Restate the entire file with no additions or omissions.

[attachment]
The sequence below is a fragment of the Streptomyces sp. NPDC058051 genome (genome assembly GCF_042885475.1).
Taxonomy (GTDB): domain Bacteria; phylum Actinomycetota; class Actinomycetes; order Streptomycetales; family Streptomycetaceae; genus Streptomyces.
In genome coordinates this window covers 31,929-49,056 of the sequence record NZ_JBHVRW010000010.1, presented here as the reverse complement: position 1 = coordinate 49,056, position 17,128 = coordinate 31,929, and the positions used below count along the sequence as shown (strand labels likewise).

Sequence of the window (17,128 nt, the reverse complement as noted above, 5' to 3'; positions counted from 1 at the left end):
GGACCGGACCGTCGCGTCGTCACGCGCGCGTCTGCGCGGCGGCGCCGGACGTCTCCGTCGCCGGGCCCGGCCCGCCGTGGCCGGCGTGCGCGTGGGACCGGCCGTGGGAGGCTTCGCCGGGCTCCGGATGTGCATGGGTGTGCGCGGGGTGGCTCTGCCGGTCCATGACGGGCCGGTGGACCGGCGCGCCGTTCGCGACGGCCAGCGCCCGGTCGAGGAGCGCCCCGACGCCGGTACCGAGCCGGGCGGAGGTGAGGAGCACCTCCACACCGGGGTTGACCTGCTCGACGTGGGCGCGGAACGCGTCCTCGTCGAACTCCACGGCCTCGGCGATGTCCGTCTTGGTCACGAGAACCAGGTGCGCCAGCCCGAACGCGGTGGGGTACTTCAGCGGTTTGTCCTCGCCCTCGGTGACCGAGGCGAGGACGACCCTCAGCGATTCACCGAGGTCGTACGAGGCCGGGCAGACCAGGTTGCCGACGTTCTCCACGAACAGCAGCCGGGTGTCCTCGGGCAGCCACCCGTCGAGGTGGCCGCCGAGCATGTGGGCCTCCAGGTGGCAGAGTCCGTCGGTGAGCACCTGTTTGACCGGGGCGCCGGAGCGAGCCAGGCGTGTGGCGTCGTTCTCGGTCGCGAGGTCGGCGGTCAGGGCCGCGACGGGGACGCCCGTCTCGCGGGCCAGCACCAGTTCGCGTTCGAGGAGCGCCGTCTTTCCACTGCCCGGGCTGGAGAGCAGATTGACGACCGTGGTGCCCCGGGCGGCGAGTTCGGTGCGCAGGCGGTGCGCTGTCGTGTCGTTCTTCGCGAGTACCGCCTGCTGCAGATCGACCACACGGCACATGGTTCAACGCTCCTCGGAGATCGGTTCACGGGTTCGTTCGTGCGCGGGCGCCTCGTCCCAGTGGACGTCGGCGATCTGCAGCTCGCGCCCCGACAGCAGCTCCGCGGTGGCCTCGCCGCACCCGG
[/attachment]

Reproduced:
The sequence below is a fragment of the Streptomyces sp. NPDC058051 genome (genome assembly GCF_042885475.1).
Taxonomy (GTDB): domain Bacteria; phylum Actinomycetota; class Actinomycetes; order Streptomycetales; family Streptomycetaceae; genus Streptomyces.
In genome coordinates this window covers 31,929-49,056 of the sequence record NZ_JBHVRW010000010.1, presented here as the reverse complement: position 1 = coordinate 49,056, position 17,128 = coordinate 31,929, and the positions used below count along the sequence as shown (strand labels likewise).

Sequence of the window (17,128 nt, the reverse complement as noted above, 5' to 3'; positions counted from 1 at the left end):
GGACCGGACCGTCGCGTCGTCACGCGCGCGTCTGCGCGGCGGCGCCGGACGTCTCCGTCGCCGGGCCCGGCCCGCCGTGGCCGGCGTGCGCGTGGGACCGGCCGTGGGAGGCTTCGCCGGGCTCCGGATGTGCATGGGTGTGCGCGGGGTGGCTCTGCCGGTCCATGACGGGCCGGTGGACCGGCGCGCCGTTCGCGACGGCCAGCGCCCGGTCGAGGAGCGCCCCGACGCCGGTACCGAGCCGGGCGGAGGTGAGGAGCACCTCCACACCGGGGTTGACCTGCTCGACGTGGGCGCGGAACGCGTCCTCGTCGAACTCCACGGCCTCGGCGATGTCCGTCTTGGTCACGAGAACCAGGTGCGCCAGCCCGAACGCGGTGGGGTACTTCAGCGGTTTGTCCTCGCCCTCGGTGACCGAGGCGAGGACGACCCTCAGCGATTCACCGAGGTCGTACGAGGCCGGGCAGACCAGGTTGCCGACGTTCTCCACGAACAGCAGCCGGGTGTCCTCGGGCAGCCACCCGTCGAGGTGGCCGCCGAGCATGTGGGCCTCCAGGTGGCAGAGTCCGTCGGTGAGCACCTGTTTGACCGGGGCGCCGGAGCGAGCCAGGCGTGTGGCGTCGTTCTCGGTCGCGAGGTCGGCGGTCAGGGCCGCGACGGGGACGCCCGTCTCGCGGGCCAGCACCAGTTCGCGTTCGAGGAGCGCCGTCTTTCCACTGCCCGGGCTGGAGAGCAGATTGACGACCGTGGTGCCCCGGGCGGCGAGTTCGGTGCGCAGGCGGTGCGCTGTCGTGTCGTTCTTCGCGAGTACCGCCTGCTGCAGATCGACCACACGGCACATGGTTCAACGCTCCTCGGAGATCGGTTCACGGGTTCGTTCGTGCGCGGGCGCCTCGTCCCAGTGGACGTCGGCGATCTGCAGCTCGCGCCCCGACAGCAGCTCCGCGGTGGCCTCGCCGCACCCGG